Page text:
• Look for a job in the healthcare industry. Most healthcare sectors are growing at break-neck speed. Registered nursing positions are set to grow 12% from 2018 to 2028, much quicker than usually predicted.
  • Become a social worker. Social workers can find themselves occupied in schools, prisons, and various other organizations. In addition, their demand is high, as the number of social worker jobs is projected to grow at 11% from 2018 to 2028, again, much faster than average.

Surviving Your New Lifestyle

Along with lining up your new educational trajectory, it’s important to prepare yourself for the stresses and strains that this new shift is going to bring. Stress is a normal part of life. Trying to eliminate or minimize stress will only lead to more stress. Instead, remember the following items to help you manage the stress as you go along.

Consider Maslow’s Hierarchy

It’s important to take care of your most basic needs as you go through a career shift. The bottom of Maslow’s Hierarchy of Needs consists of things like:

  • Water    career change
  • Food
  • Shelter
  • Sleep

In other words, the basic staples of life. Make sure to review this list on a regular basis in order to maintain your health with a holistic approach that includes tending to your body’s basic needs.

For instance, make sure you’re eating a healthy diet and consider adding supplements like ginseng and ginkgo that have been used for centuries as memory enhancers. Also, find ways to get regular exercise, schedule adequate rest, and tend to basic cashflow and bill paying items like heat and air conditioning as well as your mortgage.

Watch Your Mind

While you may have the most control over the way you outwardly behave, it’s also important to address your mental state, as it can be a major contributing factor to your behavior. This is especially true when you’re going through the stress of a major life change, as it doesn’t take long to feel completely and utterly overwhelmed, mentally speaking.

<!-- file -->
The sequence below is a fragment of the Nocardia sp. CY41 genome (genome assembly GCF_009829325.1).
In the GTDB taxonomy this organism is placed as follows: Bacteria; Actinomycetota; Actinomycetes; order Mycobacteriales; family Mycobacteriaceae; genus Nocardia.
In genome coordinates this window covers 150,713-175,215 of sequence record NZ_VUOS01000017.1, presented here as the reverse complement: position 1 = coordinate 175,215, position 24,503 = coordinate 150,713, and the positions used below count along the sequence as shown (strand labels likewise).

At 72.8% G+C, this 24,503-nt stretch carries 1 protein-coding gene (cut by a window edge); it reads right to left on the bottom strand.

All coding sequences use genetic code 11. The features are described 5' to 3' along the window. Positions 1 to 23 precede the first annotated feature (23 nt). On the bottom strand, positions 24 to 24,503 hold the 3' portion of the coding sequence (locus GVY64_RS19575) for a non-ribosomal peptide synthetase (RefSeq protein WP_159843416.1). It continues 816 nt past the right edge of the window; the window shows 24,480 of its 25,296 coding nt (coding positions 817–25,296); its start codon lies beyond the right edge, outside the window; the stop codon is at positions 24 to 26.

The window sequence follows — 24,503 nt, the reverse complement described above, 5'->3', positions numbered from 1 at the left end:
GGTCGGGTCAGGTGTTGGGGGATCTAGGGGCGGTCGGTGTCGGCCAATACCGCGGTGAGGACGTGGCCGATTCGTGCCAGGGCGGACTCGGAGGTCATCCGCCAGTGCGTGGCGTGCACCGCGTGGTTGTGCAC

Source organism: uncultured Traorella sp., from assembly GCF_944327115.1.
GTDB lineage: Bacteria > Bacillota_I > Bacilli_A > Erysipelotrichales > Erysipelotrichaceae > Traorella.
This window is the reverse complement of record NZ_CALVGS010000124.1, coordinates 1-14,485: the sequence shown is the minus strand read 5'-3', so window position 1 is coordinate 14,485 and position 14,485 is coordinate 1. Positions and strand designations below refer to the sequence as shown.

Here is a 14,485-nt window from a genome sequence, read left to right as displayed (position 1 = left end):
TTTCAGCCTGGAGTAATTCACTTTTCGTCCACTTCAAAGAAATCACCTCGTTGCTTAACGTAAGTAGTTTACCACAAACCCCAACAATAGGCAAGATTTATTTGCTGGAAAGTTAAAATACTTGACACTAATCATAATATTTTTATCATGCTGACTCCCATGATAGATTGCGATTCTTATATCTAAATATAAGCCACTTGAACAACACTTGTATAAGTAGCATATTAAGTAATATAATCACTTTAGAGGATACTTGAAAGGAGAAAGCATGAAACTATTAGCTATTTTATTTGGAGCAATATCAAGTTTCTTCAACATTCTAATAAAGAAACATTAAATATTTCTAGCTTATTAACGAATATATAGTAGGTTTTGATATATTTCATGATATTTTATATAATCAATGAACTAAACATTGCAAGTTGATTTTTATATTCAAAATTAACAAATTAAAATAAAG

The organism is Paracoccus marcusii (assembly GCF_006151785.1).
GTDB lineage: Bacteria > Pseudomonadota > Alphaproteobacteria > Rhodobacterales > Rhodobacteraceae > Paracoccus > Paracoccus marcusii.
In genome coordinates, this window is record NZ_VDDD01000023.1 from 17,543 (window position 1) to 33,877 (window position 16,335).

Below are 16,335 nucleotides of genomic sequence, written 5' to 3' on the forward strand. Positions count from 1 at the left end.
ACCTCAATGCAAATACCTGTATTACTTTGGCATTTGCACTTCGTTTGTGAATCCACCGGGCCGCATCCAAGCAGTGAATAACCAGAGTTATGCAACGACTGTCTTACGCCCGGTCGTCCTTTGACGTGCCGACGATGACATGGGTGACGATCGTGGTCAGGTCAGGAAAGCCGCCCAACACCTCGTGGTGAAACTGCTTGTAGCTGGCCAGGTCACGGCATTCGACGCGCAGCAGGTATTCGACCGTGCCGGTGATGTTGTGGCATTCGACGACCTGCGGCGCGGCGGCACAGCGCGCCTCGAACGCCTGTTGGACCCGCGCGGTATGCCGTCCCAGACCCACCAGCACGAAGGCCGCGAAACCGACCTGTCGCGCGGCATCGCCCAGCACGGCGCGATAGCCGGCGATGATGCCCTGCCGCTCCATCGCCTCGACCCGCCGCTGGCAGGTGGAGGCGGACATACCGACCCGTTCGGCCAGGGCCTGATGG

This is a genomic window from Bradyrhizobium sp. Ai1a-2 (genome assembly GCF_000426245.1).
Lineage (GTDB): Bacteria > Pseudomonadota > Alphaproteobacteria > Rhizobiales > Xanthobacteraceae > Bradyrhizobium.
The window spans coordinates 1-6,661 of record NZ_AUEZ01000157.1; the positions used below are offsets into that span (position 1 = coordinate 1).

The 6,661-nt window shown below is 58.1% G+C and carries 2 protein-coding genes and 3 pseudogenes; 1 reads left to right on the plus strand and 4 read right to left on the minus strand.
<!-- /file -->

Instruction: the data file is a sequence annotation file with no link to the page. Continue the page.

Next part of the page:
Keep a sharp eye out for common student struggles like depression and anxiety. Look for cognitive distortions in your pattern of thinking, and regularly incorporate practices like meditation and prayer to help you maintain your sanity on a day-to-day basis.

Set Up New Routines

Finally, make sure to establish healthy routines to help you stay fit and focused over the long term. Take the time to establish study routines that work for you (for instance, are you a morning person or a night owl?). Make sure you have a morning routine to lean on as well, as that can be a lifesaver when you’re running on an empty tank.

You may even want to establish routines for how often you’d like to check in on yourself to ensure that you’re sticking to your health goals, observing your mental state, and following your routines.

Conquering Career Changes

While a career change can feel like a scary thing, especially when it takes place mid-life, it doesn’t have to be. If you take the time to establish healthy behaviors, focus on legitimate goals, and set up routines to help you get through the challenging bits, you’ll be able to complete the shift in your career arc with as little drama and as much success as possible.